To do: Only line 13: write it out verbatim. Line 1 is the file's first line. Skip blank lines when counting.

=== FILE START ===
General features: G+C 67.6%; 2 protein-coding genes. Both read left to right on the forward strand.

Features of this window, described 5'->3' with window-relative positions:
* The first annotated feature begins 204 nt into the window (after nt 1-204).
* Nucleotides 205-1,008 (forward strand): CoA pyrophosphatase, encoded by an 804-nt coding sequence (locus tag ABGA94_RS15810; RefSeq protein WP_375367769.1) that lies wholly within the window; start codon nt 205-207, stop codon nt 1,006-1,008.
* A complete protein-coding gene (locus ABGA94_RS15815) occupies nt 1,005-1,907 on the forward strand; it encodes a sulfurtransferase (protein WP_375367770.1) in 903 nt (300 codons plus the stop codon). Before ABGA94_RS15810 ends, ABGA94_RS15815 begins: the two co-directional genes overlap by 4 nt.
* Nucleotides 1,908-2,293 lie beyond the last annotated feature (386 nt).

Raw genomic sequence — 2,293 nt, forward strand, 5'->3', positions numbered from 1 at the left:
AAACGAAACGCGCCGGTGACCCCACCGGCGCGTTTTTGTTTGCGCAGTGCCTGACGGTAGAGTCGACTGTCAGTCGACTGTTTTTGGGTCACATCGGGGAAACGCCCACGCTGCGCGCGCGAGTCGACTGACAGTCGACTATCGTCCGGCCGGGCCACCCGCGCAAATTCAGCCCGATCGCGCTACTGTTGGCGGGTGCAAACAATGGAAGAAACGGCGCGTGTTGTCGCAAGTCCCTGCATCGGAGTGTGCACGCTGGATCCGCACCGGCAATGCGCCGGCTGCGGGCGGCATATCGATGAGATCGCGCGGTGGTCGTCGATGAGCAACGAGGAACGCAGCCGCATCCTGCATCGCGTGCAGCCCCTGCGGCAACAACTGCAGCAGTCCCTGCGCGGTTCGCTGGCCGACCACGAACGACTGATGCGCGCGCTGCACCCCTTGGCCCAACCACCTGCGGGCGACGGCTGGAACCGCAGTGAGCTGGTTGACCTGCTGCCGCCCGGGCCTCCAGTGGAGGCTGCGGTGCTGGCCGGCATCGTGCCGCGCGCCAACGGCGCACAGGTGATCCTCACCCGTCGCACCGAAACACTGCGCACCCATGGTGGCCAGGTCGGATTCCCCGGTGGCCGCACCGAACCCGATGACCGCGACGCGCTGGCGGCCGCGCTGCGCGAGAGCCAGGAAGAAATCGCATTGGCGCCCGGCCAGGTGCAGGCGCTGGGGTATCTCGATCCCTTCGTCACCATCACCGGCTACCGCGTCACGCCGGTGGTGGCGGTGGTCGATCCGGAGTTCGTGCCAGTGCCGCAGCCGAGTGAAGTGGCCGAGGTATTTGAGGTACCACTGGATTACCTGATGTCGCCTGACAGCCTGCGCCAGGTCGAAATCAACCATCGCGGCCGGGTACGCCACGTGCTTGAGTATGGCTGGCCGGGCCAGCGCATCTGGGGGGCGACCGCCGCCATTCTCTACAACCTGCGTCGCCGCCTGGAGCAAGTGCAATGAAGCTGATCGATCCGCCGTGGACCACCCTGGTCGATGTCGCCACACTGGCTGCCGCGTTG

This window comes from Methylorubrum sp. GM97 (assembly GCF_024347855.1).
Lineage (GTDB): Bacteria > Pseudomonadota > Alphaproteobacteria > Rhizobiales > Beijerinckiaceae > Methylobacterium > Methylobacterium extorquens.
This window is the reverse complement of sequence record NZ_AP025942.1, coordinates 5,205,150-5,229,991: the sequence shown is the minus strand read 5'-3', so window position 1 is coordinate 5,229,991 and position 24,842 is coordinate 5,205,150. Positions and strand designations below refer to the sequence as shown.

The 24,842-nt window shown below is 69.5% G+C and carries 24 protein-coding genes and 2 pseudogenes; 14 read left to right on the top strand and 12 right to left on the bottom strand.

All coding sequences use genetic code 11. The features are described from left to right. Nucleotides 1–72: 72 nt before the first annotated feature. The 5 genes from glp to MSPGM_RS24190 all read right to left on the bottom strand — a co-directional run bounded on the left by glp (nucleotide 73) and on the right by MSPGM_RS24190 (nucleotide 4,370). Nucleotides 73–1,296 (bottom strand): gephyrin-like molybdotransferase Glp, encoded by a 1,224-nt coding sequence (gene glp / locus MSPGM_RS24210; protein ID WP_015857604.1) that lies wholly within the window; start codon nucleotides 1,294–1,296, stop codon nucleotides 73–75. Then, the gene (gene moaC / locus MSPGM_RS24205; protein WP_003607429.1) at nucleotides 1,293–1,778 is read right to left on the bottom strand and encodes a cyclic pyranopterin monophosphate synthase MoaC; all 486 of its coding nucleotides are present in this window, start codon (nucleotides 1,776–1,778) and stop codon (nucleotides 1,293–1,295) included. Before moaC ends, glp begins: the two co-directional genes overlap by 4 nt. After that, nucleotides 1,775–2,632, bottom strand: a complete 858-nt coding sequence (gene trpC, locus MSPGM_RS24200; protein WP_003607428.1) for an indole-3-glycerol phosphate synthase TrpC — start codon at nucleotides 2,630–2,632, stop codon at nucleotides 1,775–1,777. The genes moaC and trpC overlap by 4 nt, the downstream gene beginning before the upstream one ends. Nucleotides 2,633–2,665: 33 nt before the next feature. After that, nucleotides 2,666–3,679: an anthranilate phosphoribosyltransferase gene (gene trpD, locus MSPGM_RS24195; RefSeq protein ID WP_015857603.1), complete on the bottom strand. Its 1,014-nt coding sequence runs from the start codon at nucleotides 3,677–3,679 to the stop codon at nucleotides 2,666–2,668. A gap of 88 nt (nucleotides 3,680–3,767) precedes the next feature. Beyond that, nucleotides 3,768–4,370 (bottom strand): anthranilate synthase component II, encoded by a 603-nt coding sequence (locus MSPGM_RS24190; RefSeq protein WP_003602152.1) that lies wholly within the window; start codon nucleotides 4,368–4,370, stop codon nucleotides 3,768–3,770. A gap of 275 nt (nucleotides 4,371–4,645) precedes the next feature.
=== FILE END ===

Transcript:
All coding sequences use genetic code 11. The features are described from left to right. Nucleotides 1–72: 72 nt before the first annotated feature. The 5 genes from glp to MSPGM_RS24190 all read right to left on the bottom strand — a co-directional run bounded on the left by glp (nucleotide 73) and on the right by MSPGM_RS24190 (nucleotide 4,370). Nucleotides 73–1,296 (bottom strand): gephyrin-like molybdotransferase Glp, encoded by a 1,224-nt coding sequence (gene glp / locus MSPGM_RS24210; protein ID WP_015857604.1) that lies wholly within the window; start codon nucleotides 1,294–1,296, stop codon nucleotides 73–75. Then, the gene (gene moaC / locus MSPGM_RS24205; protein WP_003607429.1) at nucleotides 1,293–1,778 is read right to left on the bottom strand and encodes a cyclic pyranopterin monophosphate synthase MoaC; all 486 of its coding nucleotides are present in this window, start codon (nucleotides 1,776–1,778) and stop codon (nucleotides 1,293–1,295) included. Before moaC ends, glp begins: the two co-directional genes overlap by 4 nt. After that, nucleotides 1,775–2,632, bottom strand: a complete 858-nt coding sequence (gene trpC, locus MSPGM_RS24200; protein WP_003607428.1) for an indole-3-glycerol phosphate synthase TrpC — start codon at nucleotides 2,630–2,632, stop codon at nucleotides 1,775–1,777. The genes moaC and trpC overlap by 4 nt, the downstream gene beginning before the upstream one ends. Nucleotides 2,633–2,665: 33 nt before the next feature. After that, nucleotides 2,666–3,679: an anthranilate phosphoribosyltransferase gene (gene trpD, locus MSPGM_RS24195; RefSeq protein ID WP_015857603.1), complete on the bottom strand. Its 1,014-nt coding sequence runs from the start codon at nucleotides 3,677–3,679 to the stop codon at nucleotides 2,666–2,668. A gap of 88 nt (nucleotides 3,680–3,767) precedes the next feature. Beyond that, nucleotides 3,768–4,370 (bottom strand): anthranilate synthase component II, encoded by a 603-nt coding sequence (locus MSPGM_RS24190; RefSeq protein WP_003602152.1) that lies wholly within the window; start codon nucleotides 4,368–4,370, stop codon nucleotides 3,768–3,770. A gap of 275 nt (nucleotides 4,371–4,645) precedes the next feature.